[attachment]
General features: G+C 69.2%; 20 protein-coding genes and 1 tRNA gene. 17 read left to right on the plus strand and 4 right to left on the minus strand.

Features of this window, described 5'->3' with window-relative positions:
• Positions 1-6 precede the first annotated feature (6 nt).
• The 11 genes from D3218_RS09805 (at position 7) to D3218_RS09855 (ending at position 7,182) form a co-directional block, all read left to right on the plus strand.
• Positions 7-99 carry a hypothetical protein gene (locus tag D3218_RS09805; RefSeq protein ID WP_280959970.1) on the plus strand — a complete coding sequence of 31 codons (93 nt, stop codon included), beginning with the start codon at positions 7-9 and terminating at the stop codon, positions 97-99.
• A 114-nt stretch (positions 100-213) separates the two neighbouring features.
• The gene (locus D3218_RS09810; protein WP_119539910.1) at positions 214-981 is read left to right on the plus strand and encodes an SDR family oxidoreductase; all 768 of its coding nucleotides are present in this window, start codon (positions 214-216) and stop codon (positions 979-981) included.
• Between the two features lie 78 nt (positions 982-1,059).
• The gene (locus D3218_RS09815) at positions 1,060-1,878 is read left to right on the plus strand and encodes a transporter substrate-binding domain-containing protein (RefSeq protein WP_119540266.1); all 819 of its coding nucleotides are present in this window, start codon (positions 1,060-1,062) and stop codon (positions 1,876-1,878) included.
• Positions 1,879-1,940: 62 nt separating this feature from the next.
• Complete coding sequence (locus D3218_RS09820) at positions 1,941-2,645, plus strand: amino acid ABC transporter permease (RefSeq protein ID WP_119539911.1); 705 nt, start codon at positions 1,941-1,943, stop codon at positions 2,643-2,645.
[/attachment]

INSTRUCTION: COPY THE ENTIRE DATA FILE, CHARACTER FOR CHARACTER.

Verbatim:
General features: G+C 69.2%; 20 protein-coding genes and 1 tRNA gene. 17 read left to right on the plus strand and 4 right to left on the minus strand.

Features of this window, described 5'->3' with window-relative positions:
• Positions 1-6 precede the first annotated feature (6 nt).
• The 11 genes from D3218_RS09805 (at position 7) to D3218_RS09855 (ending at position 7,182) form a co-directional block, all read left to right on the plus strand.
• Positions 7-99 carry a hypothetical protein gene (locus tag D3218_RS09805; RefSeq protein ID WP_280959970.1) on the plus strand — a complete coding sequence of 31 codons (93 nt, stop codon included), beginning with the start codon at positions 7-9 and terminating at the stop codon, positions 97-99.
• A 114-nt stretch (positions 100-213) separates the two neighbouring features.
• The gene (locus D3218_RS09810; protein WP_119539910.1) at positions 214-981 is read left to right on the plus strand and encodes an SDR family oxidoreductase; all 768 of its coding nucleotides are present in this window, start codon (positions 214-216) and stop codon (positions 979-981) included.
• Between the two features lie 78 nt (positions 982-1,059).
• The gene (locus D3218_RS09815) at positions 1,060-1,878 is read left to right on the plus strand and encodes a transporter substrate-binding domain-containing protein (RefSeq protein WP_119540266.1); all 819 of its coding nucleotides are present in this window, start codon (positions 1,060-1,062) and stop codon (positions 1,876-1,878) included.
• Positions 1,879-1,940: 62 nt separating this feature from the next.
• Complete coding sequence (locus D3218_RS09820) at positions 1,941-2,645, plus strand: amino acid ABC transporter permease (RefSeq protein ID WP_119539911.1); 705 nt, start codon at positions 1,941-1,943, stop codon at positions 2,643-2,645.